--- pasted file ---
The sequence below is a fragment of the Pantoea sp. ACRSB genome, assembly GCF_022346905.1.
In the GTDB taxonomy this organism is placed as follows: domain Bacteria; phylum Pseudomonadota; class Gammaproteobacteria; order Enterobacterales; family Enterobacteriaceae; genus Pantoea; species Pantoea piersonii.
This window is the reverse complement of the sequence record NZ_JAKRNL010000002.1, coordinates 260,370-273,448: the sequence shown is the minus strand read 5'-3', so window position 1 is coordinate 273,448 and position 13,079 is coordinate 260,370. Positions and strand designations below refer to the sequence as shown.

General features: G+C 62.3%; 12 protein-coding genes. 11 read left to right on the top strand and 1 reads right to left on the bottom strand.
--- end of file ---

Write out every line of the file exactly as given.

The sequence below is a fragment of the Pantoea sp. ACRSB genome, assembly GCF_022346905.1.
In the GTDB taxonomy this organism is placed as follows: domain Bacteria; phylum Pseudomonadota; class Gammaproteobacteria; order Enterobacterales; family Enterobacteriaceae; genus Pantoea; species Pantoea piersonii.
This window is the reverse complement of the sequence record NZ_JAKRNL010000002.1, coordinates 260,370-273,448: the sequence shown is the minus strand read 5'-3', so window position 1 is coordinate 273,448 and position 13,079 is coordinate 260,370. Positions and strand designations below refer to the sequence as shown.

General features: G+C 62.3%; 12 protein-coding genes. 11 read left to right on the top strand and 1 reads right to left on the bottom strand.